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DC Thomson: How building communities is key to building a resilient publishing business

Community can be grounded in a place or an interest, and we review how publisher DC Thomson is using community to drive its growth.

A group of people smile and shake hands. DC Thomson is building a community strategy around eight publishing verticals. Image by Midjourney
DC Thomson is building a community strategy around eight publishing verticals. Image by Midjourney

In the Pugpig weekly media bulletin, Pugpig’s consulting services director Kevin Anderson and digital growth consultant James Kember distill some of the best strategies and tactics that are driving growth in audiences, revenue and innovation at media businesses around the world.

We are working with many publishers to increase engagement to drive membership and subscriptions. If you want to talk about how we can help you, please email us at

Building a community-focused business across local media and communities of interest

By Kevin and James

At Pugpig Consulting, part of our mission statement is: We work with media companies to build great products that develop habit and loyalty leading to membership, subscription and revenue generation. It’s our mission because we see so many publishers adopting this as their strategic focus. They are building enduring relationships with their audiences because it is the basis of resilient publishing businesses. Establishing strong connections with your audience not only leads to increased membership, subscriptions, and event participation but also unlocks exciting avenues for generating additional revenue. At Scottish publisher DC Thomson, this shift is so profound that they are eschewing the term audience and instead talking about building communities around their content.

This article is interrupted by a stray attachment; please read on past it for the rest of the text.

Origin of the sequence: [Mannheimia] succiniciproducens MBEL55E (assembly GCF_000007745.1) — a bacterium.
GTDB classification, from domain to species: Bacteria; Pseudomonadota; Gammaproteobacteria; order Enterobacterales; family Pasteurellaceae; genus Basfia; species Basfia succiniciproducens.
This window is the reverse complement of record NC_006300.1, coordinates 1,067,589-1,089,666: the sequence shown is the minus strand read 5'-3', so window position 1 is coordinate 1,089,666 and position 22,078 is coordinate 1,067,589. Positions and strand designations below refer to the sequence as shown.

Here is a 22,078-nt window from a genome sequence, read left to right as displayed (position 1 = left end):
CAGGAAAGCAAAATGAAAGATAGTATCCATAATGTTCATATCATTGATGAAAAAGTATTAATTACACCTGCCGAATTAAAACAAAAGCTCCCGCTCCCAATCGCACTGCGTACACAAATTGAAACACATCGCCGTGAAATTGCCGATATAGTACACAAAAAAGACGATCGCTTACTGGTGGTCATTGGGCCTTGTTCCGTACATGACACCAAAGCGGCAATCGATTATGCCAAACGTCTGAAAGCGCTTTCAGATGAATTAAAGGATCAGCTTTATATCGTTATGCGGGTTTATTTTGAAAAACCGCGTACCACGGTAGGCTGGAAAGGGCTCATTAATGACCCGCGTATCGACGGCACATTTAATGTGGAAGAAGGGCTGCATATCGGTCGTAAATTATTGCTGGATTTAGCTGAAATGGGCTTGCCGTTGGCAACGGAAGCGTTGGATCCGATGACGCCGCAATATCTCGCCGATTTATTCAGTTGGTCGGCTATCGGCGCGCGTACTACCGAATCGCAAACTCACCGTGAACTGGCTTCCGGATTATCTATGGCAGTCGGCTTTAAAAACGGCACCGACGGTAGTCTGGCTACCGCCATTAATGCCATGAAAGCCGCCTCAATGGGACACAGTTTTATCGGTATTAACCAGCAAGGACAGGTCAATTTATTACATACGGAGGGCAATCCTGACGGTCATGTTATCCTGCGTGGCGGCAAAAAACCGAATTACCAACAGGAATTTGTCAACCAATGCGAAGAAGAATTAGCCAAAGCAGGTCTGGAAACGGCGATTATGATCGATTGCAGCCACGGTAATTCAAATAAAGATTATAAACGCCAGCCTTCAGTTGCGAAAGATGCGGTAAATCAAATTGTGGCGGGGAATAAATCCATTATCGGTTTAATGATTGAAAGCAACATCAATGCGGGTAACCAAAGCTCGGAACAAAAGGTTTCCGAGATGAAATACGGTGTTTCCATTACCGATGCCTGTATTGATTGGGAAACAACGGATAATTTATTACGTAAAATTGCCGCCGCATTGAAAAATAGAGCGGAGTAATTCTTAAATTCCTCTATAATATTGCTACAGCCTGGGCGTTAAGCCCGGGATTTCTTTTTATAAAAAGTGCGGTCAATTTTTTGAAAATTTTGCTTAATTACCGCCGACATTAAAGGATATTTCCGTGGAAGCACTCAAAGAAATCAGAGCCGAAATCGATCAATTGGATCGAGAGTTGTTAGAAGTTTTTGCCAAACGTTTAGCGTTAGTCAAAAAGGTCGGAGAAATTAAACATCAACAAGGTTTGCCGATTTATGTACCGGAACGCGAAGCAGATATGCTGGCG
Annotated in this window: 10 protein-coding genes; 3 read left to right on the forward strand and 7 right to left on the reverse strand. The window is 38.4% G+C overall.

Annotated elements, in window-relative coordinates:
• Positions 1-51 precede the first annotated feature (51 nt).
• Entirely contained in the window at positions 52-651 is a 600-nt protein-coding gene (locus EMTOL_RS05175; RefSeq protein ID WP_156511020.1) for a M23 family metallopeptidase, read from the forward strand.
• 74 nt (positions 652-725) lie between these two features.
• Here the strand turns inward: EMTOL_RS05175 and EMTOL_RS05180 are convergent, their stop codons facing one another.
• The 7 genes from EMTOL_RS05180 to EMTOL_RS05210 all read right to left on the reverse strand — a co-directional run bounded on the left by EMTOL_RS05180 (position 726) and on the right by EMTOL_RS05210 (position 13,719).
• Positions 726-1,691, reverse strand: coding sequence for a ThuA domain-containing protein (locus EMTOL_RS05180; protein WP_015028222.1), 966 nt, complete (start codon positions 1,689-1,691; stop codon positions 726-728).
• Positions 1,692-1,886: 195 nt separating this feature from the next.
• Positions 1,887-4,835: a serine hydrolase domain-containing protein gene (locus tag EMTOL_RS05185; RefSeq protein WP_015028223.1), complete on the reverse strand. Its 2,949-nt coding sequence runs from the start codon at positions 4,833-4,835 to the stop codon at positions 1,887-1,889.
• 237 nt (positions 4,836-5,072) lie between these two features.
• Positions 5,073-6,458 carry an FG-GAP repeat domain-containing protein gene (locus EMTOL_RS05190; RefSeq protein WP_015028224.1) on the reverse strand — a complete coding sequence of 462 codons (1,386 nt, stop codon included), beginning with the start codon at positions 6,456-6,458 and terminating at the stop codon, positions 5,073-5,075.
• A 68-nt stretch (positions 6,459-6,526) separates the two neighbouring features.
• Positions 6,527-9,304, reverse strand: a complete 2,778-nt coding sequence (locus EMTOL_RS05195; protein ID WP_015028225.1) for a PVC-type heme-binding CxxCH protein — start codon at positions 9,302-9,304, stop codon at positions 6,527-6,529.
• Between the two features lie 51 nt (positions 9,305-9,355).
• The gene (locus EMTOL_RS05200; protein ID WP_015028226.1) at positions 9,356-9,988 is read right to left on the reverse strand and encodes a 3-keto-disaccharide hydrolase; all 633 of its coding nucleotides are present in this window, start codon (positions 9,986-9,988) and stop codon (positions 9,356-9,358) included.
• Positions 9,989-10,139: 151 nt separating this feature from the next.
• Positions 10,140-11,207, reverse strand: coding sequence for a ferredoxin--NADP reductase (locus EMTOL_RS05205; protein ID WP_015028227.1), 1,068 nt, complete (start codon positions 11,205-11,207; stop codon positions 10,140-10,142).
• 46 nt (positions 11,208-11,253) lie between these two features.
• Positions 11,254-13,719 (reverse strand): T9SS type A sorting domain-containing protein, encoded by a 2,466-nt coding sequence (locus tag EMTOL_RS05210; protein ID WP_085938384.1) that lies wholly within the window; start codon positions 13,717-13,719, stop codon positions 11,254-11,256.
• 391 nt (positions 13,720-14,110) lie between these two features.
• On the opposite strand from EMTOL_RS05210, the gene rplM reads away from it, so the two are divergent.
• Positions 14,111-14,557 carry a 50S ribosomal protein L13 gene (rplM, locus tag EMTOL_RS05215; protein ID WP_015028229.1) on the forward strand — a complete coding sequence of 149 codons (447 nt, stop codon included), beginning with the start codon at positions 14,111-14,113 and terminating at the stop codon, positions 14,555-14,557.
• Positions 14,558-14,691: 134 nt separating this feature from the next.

Lecturer, trainer, writer and friend of the Media Bulletin Adam Tinworth covered DC Thomson’s Ella Dolphin’s talk at the Press Gazette’s Future of Media Technology conference as she outlined how their communities strategy play out across eight verticals:

In the competition for attention that drives engagement and revenue, they see community as a key differentiator. “We’re asking for a transaction: participation and payment. If they know what you’re doing for the community, it’s easier to make that transaction,” said Dolphin, who is the chief executive for DC Thomson’s The Stylist and Beano Studios as well as the group’s Chief Brand Officer. 

How DC Thomson interprets community and executes on its vision

The question then becomes what community means for DC Thomson across these verticals and how they are executing it. As for execution, they are building a common tech infrastructure across the communities, Adam reports. Like many publishers, they are building data services so that they have a full picture of these communities. Data helps publishers understand the depth of relationships that they have with members of their communities. They are also using services like Viafoura, which provides community and data services for publishers and is one of the third-party content integrations with Pugpig’s Bolt platform. DC Thomson has implemented Viafoura to provide users with personalized notifications and engaging social experiences. This goes beyond interactions with fellow users and extends to their interaction with journalists as well. Viafoura provides automated and human moderation services to allow for civil conversations with registered users and subscribers in DC Thomson’s communities.

Dolphin discussed several case studies to bring to life the approach that DC Thomson is taking across their verticals through four of their titles: The Courier, The Press and Journal, The Stylist and The Beano.

Using locality – The Courier and The Press and Journal

For two of DC Thomson’s local Scottish titles, strengthening their place within their local area is a key way to build a community. The Courier, a newspaper covering the coastal city of Dundee and the surrounding area, has organised events, like local business awards. Meanwhile, The Press and Journal has launched a community fund to support local charities. According to Dolphin, their approach is centred around effectively communicating their efforts and contributions to communities across different verticals. It goes beyond just covering these communities in their newspapers, as they actively participate and engage with them. That can be support for charities and businesses, but the group is also looking for opportunities to use their journalism to support the places where they publish. For instance, they are launching solutions journalism initiatives – offering up solutions rather than simply highlighting problems. By doing this they’re repositioning themselves as an active participant, rather than simply an observer of local life.